A wartime heroine who was captured three times by the Germans and endured spells in concentration and labour camps is to be buried by a council because no friends or family can be traced.
Eileen Nearne, 89, who died in her Devon home on 2 September, was one of 39 female agents sent to occupied France in her capacity as a member of the Special Operations Executive (SOE) during World War II.
Miss Nearne, who was fluent in French, was captured by the Germans just four months after arriving in France, but managed to persuade them she was an innocent French woman.
Her bravery and resilience continued throughout the war - she was caught again and sent to a concentration camp before being transferred to a forced labour camp in Silesia where she managed to escape.
She was later recaptured in Germany by the SS, but was again able to persuade her captors of her innocence and was released.
According to reports, she was hidden by a priest in Leipzig until the arrival of US troops.
Despite her daring adventures on the continent in the 1940s, Miss Nearne survived the war and ended her days in Torquay.
She was found dead at her home in Lisburne Square, off Babbacombe Road, on 2 September and her possessions are to be handed over to MI5.
Professor Michael Foot, who wrote a book about SOEs, described Miss Nearne as "a real heroine, although a silent one".
He told BBC News: "I came across her some 50 years ago and found she had done some important work in the spring and summer of 1944 when she was working a secret wireless set from Paris to England.
"She primarily arranged drops of arms from London to resistors in eastern Paris and around Lille where they made the French rail network practically unusable by the Germans during the fighting in Normandy.
"They [the Germans] caught her at her set - there was no denying she was a clandestine wireless operator because she was with her recognisable set and her fingerprints were all over it.
"She told them that she was just a little shop girl who had gone into the resistance for fun.
"They didn't, of course, believe her but they couldn't get anything else out of her at all."
'Protocol of service'
According to Professor Foot the Germans tried to extract information from Miss Nearne through torture.
She was stripped naked and repeatedly forced face down into a bath of cold water until she nearly drowned, but such was her allegiance to Britain that she refused to divulge anything to her captors.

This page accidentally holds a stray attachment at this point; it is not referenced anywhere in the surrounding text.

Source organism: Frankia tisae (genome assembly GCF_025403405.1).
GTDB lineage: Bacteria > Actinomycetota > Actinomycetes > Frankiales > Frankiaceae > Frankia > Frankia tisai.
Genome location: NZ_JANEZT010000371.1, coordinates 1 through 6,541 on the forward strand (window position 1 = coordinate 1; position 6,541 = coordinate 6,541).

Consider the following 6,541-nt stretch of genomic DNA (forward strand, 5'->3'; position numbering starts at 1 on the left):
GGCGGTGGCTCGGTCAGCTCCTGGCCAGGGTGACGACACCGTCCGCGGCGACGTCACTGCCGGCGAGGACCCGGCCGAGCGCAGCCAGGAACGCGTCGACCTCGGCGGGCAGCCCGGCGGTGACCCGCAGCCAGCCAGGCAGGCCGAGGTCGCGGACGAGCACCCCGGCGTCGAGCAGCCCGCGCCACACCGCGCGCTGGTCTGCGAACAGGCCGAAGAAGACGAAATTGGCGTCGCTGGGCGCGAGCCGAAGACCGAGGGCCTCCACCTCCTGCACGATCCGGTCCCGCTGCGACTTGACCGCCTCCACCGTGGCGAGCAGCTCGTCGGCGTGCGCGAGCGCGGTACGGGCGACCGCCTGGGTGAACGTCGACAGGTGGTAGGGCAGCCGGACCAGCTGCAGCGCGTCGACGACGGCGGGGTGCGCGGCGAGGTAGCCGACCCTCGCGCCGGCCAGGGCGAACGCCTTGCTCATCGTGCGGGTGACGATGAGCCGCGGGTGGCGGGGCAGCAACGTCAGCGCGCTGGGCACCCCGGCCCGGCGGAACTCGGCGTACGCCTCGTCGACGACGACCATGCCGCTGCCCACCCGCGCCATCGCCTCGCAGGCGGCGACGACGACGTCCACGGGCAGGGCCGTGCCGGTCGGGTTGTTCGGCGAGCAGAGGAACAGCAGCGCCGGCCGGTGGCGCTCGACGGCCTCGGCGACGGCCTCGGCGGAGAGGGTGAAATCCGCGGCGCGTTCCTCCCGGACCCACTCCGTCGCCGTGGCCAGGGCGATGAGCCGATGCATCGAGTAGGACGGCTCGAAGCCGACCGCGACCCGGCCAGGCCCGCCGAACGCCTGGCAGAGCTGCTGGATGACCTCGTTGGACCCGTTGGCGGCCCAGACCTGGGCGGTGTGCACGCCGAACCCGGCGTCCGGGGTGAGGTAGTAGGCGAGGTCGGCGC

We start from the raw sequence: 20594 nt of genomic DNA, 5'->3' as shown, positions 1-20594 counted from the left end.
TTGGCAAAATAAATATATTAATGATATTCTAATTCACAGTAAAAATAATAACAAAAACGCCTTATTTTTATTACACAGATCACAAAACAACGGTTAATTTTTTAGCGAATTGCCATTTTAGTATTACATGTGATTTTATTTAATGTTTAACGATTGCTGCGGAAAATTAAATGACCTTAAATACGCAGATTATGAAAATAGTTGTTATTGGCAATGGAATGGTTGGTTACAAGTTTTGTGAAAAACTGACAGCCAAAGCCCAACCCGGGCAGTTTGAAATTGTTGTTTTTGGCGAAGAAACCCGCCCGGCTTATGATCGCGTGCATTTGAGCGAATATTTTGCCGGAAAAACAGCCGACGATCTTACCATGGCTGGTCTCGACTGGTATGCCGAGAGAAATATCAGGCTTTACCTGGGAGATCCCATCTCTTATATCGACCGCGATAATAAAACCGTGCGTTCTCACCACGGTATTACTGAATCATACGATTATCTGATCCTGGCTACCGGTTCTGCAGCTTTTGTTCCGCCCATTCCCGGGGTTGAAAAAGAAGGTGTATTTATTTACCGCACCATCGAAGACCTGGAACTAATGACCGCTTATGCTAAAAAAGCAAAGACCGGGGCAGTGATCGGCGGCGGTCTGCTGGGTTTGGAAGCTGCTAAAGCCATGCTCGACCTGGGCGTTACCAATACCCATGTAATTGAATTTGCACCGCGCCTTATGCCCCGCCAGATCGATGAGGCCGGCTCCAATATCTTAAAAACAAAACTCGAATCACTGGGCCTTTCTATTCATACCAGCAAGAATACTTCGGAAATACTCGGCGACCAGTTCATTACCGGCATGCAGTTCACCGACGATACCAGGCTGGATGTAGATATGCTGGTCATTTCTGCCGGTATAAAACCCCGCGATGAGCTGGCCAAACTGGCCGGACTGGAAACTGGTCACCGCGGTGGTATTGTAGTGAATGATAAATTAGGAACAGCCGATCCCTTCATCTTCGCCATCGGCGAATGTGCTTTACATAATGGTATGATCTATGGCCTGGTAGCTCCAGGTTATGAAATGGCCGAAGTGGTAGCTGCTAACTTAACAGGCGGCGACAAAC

Miss Nearne was sent to Ravensbrück concentration camp in Germany and later transferred to a sub camp from where she escaped.
Torbay Council has arranged her funeral for 21 September. It was due to take place at Drakes Chapel in Torquay, but because of global interest in her story a church service is now being arranged and will involve members of the military.
Drakes of Torbay Funeral Service said they had received e-mails and phone calls from people around the world who had been so moved by her plight that they were offering to pay for her funeral or wanting to send flowers.
The church venue for the funeral service has yet to be announced, but a Union Jack flag is to be placed on her coffin and the Royal British Legion has said its organisation will be at the funeral.
John Portreath, Devon manager for the Royal British Legion, added: "I'm sad to say that we had no idea she existed until the news came through yesterday.
"I am just so sorry we were unable to meet her before she died.
"She was clearly a remarkable woman. She was 23 when she was dropped into France and her only qualification was that she was a linguist.
"To survive all that she went through - I think perhaps she was never the same after the concentration camp.
"She certainly lived pretty much under the cover all her life and was a recluse.
"There will be a big Royal British Legion presence at her funeral because she was a combatant."
A Torbay Council spokesperson said: "We have been contacted by various organisations including the Torbay District & Funeral Service and Westerleigh Group which have offered to fund the funeral arrangements of Eileen Nearne.
"We are currently liaising with the Royal British Legion regarding a protocol for the service so Miss Nearne can be laid to rest with the dignity and respect she deserves.
"New funeral arrangements will be publicised in due course."